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Reaction between iron(II) sulphate, sulphuric acid

  1. May 17, 2005 #1

    Aly

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    If i have a reaction between iron(II) sulphate, sulphuric acid and potassium permanganate (KMnO4), what are the ions present in the salt??!

    similarly, if i have a reaction between nitric acid and copper solid, what are the ions present in salt?

    can nebody help me? thx :)
     
  2. jcsd
  3. May 17, 2005 #2
    Write out the balanced equation and find your active and spectating ions.
     
  4. May 17, 2005 #3

    dextercioby

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    The second one is really easy,textbook i might say.

    [tex]Cu+HNO_{3}\rightarrow \mbox{salt}+\mbox{oxyde}+\mbox{water} [/tex]

    Daniel.
     
  5. May 17, 2005 #4
    Unfortunately the question is asking for ions not just the movement of substances. And also it is an ACID + METAL reaction and those reactions always give hydrogen + salt.

    So you must consider whether the elements will lose electrons (as metals do) to become stable (a full outer shell of electrons) or whether they need to gain electrons (as non-metals do).

    In the case of the former, the ions formed are of course +ve as the -ve charge of the atom (the electron) has been made smaller by its removal.

    Conversly, for a non-metal the ve charge becomes bigger as more electrons (and therefore more -ve charge) is present.

    It may be helpful, to write out the ionic equation and then figure out which ones don't change.

    i.e.
    [tex]Cu^+^2+2(H^+NO_{3}^-)\rightarrow\mbox{Cu^+^2 (NO_{3})_{2}^-}+H_{2}[/tex]

    sorry - but for some reason the LaTeX image won't form or i fit does it is not the image i requested!! - hopefully somebody can tell me where i have gone wrong, as the image shows up when i preview the post!!

    The equation I was trying to show however is this
    (Cu^+2) + 2({HNO_{3}^-) goes to (Cu^+^2) (NO_{3})_{2}^-}+ H_{2}

    (A [tex]+[/tex] or [tex]-[/tex] with no number after it indicates a +1 or -1 charge respectively.

    As you know all compounds must be neutral in their charge. Therefore there has to be 2 nitrates to every 1 copper as copper has a +2 charge and nitrate has a -1 charge. Please also note the Nitrate is treated as an element - this is because it is what is known as a free radical.

    The two is added before the nitric acid on the LHS (left hand side of the equation) to balance the number of hydrogen and nitrate molecules on each side - as in every chemical reaction nothing is lost (conservation of mass).

    N.B. The hydrogen forms [tex]H_2[/tex] as it is a diatomic gas (it needs to atoms to be a stable compound with a H-H covalent bond)

    As regards the first question, I am not sure where to start, if you post the whole equation here it would be helpful, or you may now see how to balance the equation and represent the ions.

    Finally, in the equation shown it is an ionic equation as it shows the movement of ions.

    Regards,

    Ben
     
    Last edited by a moderator: May 17, 2005
  6. May 17, 2005 #5

    dextercioby

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    Yo,man,start reading before you try to correct someone,who,in this case,is right.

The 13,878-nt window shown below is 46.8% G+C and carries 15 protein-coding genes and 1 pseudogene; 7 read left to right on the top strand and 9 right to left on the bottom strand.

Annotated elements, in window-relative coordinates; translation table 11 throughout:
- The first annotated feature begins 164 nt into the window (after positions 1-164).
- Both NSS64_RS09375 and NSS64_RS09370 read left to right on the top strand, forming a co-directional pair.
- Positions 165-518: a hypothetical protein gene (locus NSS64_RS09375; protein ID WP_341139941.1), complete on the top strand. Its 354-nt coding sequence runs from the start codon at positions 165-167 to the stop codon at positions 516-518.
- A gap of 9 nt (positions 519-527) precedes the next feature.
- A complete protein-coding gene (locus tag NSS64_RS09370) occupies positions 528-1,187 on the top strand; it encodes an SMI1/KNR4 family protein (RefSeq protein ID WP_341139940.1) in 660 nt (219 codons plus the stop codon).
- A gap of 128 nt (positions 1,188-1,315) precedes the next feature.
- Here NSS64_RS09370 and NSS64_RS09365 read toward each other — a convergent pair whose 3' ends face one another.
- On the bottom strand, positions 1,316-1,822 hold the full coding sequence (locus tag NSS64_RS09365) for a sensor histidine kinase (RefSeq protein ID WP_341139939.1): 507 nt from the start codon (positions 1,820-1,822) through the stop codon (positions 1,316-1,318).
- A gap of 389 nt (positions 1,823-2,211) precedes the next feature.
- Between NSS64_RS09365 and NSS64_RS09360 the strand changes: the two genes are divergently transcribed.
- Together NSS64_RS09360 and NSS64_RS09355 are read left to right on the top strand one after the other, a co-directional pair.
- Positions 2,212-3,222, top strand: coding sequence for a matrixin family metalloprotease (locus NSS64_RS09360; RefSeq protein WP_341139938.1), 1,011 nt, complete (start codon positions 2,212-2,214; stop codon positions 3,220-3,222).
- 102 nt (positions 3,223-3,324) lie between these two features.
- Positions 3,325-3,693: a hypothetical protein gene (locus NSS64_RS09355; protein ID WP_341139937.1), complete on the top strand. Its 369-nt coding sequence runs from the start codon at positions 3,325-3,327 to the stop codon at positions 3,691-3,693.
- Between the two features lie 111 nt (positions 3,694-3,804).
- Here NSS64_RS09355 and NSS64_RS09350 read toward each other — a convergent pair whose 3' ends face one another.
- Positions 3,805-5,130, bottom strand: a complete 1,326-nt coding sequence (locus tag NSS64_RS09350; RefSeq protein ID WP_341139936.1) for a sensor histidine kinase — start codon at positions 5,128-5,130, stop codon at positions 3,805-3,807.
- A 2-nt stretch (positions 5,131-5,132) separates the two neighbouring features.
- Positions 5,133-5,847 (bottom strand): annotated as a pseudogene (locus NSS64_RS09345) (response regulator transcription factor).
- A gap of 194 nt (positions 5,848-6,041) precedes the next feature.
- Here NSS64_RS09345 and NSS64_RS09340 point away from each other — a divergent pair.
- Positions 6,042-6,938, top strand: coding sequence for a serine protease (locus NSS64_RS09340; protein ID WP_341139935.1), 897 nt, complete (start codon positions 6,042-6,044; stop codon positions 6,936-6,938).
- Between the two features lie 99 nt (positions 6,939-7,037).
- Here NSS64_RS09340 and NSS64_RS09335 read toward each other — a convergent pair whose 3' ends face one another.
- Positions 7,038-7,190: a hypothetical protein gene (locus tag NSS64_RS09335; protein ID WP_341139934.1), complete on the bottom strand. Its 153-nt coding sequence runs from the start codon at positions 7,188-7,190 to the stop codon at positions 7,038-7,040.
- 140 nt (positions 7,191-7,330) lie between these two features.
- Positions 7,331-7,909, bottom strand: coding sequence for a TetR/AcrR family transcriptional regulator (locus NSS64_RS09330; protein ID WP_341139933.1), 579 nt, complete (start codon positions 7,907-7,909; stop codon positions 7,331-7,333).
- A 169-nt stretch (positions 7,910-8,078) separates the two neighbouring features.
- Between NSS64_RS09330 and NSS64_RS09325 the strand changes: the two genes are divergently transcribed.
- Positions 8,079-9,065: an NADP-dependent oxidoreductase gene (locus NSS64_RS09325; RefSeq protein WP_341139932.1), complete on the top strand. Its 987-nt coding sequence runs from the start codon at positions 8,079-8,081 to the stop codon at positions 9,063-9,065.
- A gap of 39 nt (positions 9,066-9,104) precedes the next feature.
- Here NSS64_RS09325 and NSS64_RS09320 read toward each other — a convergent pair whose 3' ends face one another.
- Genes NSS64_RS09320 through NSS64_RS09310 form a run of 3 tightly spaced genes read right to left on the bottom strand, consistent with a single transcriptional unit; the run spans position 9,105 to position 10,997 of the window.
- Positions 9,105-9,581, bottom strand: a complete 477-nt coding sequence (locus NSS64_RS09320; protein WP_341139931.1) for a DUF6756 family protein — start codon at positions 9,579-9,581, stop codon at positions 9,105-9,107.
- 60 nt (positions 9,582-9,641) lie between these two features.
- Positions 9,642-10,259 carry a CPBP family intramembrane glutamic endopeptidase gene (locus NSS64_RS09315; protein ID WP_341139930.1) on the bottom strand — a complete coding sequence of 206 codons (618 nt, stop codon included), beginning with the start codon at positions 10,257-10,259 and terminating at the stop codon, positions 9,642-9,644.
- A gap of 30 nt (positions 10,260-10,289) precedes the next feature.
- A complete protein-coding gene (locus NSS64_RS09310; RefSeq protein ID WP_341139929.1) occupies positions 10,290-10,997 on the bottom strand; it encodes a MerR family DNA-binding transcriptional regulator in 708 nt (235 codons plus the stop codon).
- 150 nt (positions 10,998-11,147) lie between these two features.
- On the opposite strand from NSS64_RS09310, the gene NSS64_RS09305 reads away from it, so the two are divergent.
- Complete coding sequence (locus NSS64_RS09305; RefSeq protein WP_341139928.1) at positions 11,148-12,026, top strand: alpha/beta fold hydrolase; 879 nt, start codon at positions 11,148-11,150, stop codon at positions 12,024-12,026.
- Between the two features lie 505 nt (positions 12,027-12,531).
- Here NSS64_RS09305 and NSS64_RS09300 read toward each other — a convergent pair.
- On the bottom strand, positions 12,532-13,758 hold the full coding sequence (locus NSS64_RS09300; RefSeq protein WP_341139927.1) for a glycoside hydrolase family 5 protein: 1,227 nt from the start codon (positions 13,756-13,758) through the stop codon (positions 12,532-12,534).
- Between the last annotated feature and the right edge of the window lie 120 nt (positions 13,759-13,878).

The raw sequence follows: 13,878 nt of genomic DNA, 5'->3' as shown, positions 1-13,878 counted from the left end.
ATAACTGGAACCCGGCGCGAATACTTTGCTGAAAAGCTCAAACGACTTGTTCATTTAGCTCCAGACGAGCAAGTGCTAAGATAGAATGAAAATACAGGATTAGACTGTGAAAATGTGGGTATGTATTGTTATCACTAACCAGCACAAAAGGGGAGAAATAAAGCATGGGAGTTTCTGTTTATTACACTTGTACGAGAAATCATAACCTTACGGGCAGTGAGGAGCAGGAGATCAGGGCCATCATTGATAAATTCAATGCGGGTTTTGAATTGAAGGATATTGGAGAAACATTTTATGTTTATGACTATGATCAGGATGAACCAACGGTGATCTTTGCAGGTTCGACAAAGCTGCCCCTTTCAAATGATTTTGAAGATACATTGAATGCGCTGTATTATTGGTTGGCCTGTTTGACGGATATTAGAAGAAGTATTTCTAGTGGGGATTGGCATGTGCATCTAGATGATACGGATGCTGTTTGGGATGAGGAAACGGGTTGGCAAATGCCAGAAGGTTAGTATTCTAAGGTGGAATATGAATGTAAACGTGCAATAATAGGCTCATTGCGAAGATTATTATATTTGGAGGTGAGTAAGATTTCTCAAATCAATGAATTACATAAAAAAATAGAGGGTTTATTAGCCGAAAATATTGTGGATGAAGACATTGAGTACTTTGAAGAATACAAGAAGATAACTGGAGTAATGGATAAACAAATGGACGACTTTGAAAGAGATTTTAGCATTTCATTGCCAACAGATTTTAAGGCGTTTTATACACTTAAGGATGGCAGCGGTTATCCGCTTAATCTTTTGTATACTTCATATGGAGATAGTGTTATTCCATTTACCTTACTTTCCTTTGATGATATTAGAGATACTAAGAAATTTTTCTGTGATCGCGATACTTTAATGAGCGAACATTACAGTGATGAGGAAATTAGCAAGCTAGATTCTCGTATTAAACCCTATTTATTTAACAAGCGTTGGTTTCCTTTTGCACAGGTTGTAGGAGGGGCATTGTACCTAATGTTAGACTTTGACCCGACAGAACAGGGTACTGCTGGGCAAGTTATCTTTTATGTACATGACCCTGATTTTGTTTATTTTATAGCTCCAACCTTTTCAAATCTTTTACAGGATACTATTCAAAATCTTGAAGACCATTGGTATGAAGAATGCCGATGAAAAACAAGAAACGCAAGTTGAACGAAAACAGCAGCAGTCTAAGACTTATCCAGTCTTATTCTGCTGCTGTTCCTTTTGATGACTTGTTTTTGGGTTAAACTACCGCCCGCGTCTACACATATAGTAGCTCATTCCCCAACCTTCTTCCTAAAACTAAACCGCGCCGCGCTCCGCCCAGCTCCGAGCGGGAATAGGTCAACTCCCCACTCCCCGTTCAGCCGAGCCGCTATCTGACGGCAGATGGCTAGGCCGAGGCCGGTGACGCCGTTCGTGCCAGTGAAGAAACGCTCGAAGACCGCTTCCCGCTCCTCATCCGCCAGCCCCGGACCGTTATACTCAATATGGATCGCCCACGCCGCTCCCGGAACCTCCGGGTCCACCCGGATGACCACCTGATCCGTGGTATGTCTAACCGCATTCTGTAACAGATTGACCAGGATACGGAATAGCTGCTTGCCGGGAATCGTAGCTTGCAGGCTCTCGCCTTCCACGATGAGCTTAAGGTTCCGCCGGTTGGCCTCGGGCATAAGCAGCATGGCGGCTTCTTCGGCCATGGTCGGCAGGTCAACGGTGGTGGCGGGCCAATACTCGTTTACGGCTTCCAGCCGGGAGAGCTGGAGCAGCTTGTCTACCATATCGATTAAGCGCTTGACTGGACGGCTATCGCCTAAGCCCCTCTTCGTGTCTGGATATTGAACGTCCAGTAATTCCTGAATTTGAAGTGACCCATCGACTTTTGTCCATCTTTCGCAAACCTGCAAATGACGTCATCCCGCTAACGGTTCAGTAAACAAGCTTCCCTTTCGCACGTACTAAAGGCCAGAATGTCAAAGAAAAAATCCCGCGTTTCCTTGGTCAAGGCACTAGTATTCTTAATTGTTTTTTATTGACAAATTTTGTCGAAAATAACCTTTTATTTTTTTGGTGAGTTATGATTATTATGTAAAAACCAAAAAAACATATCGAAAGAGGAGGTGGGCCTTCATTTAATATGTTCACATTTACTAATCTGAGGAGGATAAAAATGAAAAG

[tex] 3Cu+8HNO_{3}\rightarrow 3Cu(NO_{3})_{2}+2NO\uparrow +4H_{2}O [/tex]

    The reaction works only with concentrated acid.

    Daniel.
     
  7. May 17, 2005 #6
    Sorry man,

    i was wrong even if it was dilute acid as it produces :

    Cu(s) + 4HNO3(aq) ——> Cu(NO3)2(aq) + 2NO2(g) + 2H2O(l)

    damn !why isn't it just a metal + acid ----> hydrogen + salt reaction?

    Ben.
     
  8. May 17, 2005 #7

    dextercioby

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    There's only one explanation.The Beketov-Volta series:where is Copper situated wrt the Hydrogen...?

    Daniel.
     
  9. May 17, 2005 #8

    Borek

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  10. May 17, 2005 #9

    dextercioby

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    Actually 3,if u consider the Kalium one.

    Daniel.
     
  11. May 17, 2005 #10

    GCT

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    it probably has to do with each metal's characteristic LUMO, lowest unoccupied molecular orbital. The following website has a brief explanation (regarding our case...you'll have to scroll to the very bottom, takes a while)

    http://www.meta-synthesis.com/webbook/12_lab/lab.html
     
  12. May 17, 2005 #11

    GCT

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    as well as the highest occupied molecular orbital.
     
  13. May 18, 2005 #12

    Borek

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  14. May 18, 2005 #13

    Borek

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  15. May 18, 2005 #14
    Edit: brain fart
     
  16. May 18, 2005 #15
    Not too sure but where do you get a bottle of copper atoms ?
     
  17. May 18, 2005 #16

    GCT

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    Browse through the link.
     
  18. May 18, 2005 #17

    Borek

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  19. May 18, 2005 #18

    GCT

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    again, follow up on the link...
     
  20. May 18, 2005 #19

    GCT

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  21. May 18, 2005 #20

    Borek

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